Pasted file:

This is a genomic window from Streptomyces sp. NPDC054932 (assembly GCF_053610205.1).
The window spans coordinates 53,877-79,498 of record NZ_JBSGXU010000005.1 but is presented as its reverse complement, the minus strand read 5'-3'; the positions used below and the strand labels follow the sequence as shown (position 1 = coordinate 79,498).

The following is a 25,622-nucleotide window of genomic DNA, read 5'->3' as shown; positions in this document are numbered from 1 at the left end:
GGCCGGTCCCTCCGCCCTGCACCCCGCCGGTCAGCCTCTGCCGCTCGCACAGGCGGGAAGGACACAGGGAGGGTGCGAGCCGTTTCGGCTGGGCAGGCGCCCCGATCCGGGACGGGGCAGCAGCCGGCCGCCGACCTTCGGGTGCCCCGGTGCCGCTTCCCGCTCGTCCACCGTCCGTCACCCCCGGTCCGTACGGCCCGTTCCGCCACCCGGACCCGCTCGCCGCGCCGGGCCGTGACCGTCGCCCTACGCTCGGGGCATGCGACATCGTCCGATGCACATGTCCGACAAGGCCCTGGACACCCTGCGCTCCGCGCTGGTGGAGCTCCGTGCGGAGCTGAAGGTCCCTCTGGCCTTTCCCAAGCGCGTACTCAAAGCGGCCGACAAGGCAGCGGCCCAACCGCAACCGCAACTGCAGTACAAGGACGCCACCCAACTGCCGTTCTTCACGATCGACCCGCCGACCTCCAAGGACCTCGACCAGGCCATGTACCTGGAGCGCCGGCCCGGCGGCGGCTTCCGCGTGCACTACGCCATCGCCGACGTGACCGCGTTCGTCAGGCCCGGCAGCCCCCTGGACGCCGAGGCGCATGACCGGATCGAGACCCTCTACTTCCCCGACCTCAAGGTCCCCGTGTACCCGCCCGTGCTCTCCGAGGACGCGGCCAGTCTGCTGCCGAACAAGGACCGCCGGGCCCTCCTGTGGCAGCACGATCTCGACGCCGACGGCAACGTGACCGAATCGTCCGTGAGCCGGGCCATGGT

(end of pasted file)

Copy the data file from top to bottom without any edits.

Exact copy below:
This is a genomic window from Streptomyces sp. NPDC054932 (assembly GCF_053610205.1).
The window spans coordinates 53,877-79,498 of record NZ_JBSGXU010000005.1 but is presented as its reverse complement, the minus strand read 5'-3'; the positions used below and the strand labels follow the sequence as shown (position 1 = coordinate 79,498).

The following is a 25,622-nucleotide window of genomic DNA, read 5'->3' as shown; positions in this document are numbered from 1 at the left end:
GGCCGGTCCCTCCGCCCTGCACCCCGCCGGTCAGCCTCTGCCGCTCGCACAGGCGGGAAGGACACAGGGAGGGTGCGAGCCGTTTCGGCTGGGCAGGCGCCCCGATCCGGGACGGGGCAGCAGCCGGCCGCCGACCTTCGGGTGCCCCGGTGCCGCTTCCCGCTCGTCCACCGTCCGTCACCCCCGGTCCGTACGGCCCGTTCCGCCACCCGGACCCGCTCGCCGCGCCGGGCCGTGACCGTCGCCCTACGCTCGGGGCATGCGACATCGTCCGATGCACATGTCCGACAAGGCCCTGGACACCCTGCGCTCCGCGCTGGTGGAGCTCCGTGCGGAGCTGAAGGTCCCTCTGGCCTTTCCCAAGCGCGTACTCAAAGCGGCCGACAAGGCAGCGGCCCAACCGCAACCGCAACTGCAGTACAAGGACGCCACCCAACTGCCGTTCTTCACGATCGACCCGCCGACCTCCAAGGACCTCGACCAGGCCATGTACCTGGAGCGCCGGCCCGGCGGCGGCTTCCGCGTGCACTACGCCATCGCCGACGTGACCGCGTTCGTCAGGCCCGGCAGCCCCCTGGACGCCGAGGCGCATGACCGGATCGAGACCCTCTACTTCCCCGACCTCAAGGTCCCCGTGTACCCGCCCGTGCTCTCCGAGGACGCGGCCAGTCTGCTGCCGAACAAGGACCGCCGGGCCCTCCTGTGGCAGCACGATCTCGACGCCGACGGCAACGTGACCGAATCGTCCGTGAGCCGGGCCATGGT